Loops

I like the tank so much, I want to see more of them on the screen. Let’s try this. Change the Tick function to look like this:

void Game::Tick( float deltaTime )
{
    screen->Clear( 0 );
    theSprite.SetFrame( 0 );
    theSprite.Draw( screen, 0, 0 );
    theSprite.SetFrame( 1 );
    theSprite.Draw( screen, 50, 0 );
    theSprite.SetFrame( 2 );
    theSprite.Draw( screen, 100, 0 );
    theSprite.SetFrame( 3 );
    theSprite.Draw( screen, 150, 0 );
}

Four tanks in a row, and with different frames shown. Nice, but it’s a lot of typing, or copy-pasting. And what if we want to draw sixteen tanks in a row? That would become a lot of work to produce a long list of very similar code.

Luckily, C++ has loops to do this. Try the following:

void Game::Tick( float deltaTime )
{
    screen->Clear( 0 );
    for( int i=0; i < 16; i++ )
    {
        theSprite.SetFrame( i );
        theSprite.Draw( screen, i * 50, 0 );
     }
}

Sixteen tanks in a row, with only five lines of code! And if the screen was wider, we could have drawn more without making the code any bigger.
Just change the number 16 on the first line to change the number of tanks that are drawn.

But how does this work, I hear you ask. Well, let’s analyze the code, line by line:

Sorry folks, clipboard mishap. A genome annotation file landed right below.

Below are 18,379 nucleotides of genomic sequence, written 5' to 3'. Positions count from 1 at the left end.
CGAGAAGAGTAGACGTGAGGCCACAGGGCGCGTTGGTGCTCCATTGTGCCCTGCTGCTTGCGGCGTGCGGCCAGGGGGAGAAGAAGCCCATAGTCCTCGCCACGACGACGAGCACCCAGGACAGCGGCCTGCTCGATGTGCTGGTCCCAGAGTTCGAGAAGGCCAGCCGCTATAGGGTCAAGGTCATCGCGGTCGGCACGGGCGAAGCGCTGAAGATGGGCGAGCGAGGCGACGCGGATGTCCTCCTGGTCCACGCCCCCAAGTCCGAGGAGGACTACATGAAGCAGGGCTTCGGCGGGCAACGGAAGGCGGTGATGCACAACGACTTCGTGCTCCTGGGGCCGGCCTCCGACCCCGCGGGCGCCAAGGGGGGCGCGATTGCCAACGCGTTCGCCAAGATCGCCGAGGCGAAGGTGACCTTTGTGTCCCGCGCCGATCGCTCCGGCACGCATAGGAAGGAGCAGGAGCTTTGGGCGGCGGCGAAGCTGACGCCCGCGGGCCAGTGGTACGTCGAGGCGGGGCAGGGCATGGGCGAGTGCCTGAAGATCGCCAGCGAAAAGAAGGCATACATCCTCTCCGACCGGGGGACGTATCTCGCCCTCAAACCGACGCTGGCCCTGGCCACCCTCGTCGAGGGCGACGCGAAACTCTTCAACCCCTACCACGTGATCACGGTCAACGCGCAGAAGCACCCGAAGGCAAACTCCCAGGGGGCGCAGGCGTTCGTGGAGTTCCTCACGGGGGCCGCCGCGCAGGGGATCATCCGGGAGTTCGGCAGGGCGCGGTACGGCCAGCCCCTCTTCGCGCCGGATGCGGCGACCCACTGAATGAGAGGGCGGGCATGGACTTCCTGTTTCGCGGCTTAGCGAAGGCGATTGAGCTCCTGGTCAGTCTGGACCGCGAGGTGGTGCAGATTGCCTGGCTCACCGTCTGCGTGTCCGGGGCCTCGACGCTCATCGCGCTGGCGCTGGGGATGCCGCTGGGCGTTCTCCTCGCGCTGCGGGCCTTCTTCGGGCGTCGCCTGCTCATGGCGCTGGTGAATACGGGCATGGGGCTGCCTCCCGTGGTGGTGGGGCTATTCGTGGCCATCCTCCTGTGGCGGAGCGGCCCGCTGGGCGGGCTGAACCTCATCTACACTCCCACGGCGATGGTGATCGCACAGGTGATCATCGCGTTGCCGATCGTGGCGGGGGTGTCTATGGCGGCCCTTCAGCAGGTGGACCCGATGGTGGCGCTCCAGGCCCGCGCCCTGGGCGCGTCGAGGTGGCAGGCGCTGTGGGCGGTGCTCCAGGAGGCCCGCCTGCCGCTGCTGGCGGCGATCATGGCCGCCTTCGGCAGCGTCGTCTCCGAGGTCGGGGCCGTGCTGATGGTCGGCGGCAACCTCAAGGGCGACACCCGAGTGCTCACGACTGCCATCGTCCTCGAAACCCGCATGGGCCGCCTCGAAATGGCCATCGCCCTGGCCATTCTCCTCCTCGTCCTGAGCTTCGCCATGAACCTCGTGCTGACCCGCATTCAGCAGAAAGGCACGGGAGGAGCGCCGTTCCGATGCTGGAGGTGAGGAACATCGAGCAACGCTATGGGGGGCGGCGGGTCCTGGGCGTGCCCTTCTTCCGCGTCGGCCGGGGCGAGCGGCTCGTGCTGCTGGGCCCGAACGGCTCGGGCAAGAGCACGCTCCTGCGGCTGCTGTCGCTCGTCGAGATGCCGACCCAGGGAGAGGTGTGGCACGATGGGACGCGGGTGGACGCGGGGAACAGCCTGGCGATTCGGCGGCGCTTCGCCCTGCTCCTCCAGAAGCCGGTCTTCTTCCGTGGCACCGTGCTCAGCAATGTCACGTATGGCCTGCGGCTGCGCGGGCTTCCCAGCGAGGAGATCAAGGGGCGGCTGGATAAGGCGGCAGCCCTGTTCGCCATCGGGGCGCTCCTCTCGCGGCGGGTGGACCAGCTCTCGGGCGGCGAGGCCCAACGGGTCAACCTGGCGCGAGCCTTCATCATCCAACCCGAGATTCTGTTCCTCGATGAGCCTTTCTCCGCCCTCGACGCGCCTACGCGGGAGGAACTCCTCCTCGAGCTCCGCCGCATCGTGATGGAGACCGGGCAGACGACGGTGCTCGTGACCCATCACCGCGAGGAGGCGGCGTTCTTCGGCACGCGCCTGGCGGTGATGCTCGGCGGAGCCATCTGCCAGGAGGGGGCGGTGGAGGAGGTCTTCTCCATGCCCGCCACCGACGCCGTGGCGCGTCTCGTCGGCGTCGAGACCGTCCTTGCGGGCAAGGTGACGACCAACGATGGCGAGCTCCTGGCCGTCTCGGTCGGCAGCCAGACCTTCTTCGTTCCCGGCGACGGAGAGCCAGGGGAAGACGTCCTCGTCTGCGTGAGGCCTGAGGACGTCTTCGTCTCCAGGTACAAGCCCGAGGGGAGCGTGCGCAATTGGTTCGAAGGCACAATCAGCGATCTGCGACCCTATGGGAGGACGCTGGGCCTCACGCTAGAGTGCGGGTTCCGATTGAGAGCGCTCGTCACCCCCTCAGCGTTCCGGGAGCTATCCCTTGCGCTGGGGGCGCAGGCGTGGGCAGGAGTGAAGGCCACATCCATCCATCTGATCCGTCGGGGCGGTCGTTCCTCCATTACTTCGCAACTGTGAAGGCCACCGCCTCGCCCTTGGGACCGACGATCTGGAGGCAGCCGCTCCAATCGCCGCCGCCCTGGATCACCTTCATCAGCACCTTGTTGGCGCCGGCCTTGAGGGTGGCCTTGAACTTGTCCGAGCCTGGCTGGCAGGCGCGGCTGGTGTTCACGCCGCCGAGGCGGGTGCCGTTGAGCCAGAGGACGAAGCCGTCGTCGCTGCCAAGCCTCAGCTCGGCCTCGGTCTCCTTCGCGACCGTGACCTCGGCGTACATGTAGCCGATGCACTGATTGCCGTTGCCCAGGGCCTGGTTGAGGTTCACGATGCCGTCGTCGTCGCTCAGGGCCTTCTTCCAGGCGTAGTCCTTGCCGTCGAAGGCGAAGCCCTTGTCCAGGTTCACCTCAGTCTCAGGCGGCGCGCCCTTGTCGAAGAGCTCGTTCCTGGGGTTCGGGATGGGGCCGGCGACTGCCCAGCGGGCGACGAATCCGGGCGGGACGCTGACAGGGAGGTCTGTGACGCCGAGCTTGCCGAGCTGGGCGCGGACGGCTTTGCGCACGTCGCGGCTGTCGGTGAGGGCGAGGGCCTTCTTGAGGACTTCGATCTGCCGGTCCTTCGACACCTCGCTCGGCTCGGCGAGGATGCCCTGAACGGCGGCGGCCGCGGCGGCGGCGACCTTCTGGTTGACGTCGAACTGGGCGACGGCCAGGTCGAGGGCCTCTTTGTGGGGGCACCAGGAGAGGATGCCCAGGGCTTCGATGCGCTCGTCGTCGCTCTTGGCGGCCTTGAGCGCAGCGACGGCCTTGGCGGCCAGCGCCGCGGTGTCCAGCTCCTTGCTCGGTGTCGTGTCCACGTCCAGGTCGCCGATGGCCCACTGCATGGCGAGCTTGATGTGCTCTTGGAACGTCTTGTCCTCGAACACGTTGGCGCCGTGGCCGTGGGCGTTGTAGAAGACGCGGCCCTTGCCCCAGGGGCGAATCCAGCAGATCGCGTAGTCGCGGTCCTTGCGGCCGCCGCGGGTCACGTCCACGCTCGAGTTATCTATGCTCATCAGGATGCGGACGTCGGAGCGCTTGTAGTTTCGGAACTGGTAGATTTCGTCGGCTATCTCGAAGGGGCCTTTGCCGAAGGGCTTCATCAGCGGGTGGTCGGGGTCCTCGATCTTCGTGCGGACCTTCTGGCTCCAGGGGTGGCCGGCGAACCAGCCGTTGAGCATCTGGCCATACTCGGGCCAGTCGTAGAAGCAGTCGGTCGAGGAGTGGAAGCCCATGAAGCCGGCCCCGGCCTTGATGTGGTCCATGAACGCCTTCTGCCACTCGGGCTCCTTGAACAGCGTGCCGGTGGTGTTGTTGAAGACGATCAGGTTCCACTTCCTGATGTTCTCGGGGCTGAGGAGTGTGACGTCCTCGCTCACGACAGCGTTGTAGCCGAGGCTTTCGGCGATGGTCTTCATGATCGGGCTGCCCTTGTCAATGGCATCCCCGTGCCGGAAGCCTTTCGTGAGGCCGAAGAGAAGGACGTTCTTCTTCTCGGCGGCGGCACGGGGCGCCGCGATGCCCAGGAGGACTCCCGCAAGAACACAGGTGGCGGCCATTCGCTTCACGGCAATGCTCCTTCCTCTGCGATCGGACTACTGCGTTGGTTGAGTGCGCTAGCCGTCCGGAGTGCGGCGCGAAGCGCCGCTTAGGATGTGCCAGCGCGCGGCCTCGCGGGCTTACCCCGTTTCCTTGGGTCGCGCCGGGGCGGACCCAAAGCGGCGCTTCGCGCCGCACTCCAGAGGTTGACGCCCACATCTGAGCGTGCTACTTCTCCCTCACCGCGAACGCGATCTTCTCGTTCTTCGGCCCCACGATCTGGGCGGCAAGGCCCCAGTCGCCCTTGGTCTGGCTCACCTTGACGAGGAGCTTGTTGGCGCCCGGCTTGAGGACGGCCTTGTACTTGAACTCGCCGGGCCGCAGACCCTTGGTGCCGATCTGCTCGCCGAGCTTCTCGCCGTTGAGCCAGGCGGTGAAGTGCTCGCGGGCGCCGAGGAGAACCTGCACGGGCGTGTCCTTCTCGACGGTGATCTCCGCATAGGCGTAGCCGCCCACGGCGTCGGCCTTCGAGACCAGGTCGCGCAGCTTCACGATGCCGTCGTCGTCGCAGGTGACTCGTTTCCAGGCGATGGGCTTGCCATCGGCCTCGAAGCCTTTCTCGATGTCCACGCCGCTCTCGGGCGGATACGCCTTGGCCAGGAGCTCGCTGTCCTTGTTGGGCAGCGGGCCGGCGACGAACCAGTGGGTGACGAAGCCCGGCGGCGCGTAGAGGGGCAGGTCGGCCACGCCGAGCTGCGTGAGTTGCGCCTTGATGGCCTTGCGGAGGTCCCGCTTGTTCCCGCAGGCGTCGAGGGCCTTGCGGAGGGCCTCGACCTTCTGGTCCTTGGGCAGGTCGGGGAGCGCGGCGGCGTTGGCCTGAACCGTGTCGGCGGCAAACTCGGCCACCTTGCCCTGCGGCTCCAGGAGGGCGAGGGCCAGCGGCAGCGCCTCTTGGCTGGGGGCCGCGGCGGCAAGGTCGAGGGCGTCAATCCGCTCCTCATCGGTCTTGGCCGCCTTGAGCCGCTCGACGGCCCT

for( int i=0; i < 16; i++ )

This is the start of the loop, where you define what the loop will do and when it will stop. It has three important parts, each separated by a semicolon ;.

The first part is int i=0. This means we are declaring a variable with the name i and it will be an integer, and its initial value will be 0.

We encountered this concept in the previous tutorial. Variables can be declared at global scope (i.e., outside any function), in which case they will be available to all functions in the current .cpp file.

We can also declare them inside a function, in which case they can be accessed in that function, but not outside it.

And, we can declare a variable inside a block marked by curly brackets ({, and }). It will not be available outside that block, and if the name of the variable overlaps with variables outside the block, the newly declared variable takes precedence.

The for statement is a special case: the int i used in the first line is not declared inside the curly brackets, but it is in fact considered to be limited to the scope of the loop. That means that variable i is not available outside the for loop.

The second part is the condition that will be checked at the start of each loop. In our case, that check is i < 16. This means that, as long as i is smaller than 16, the code below the for statement will run again and again and again.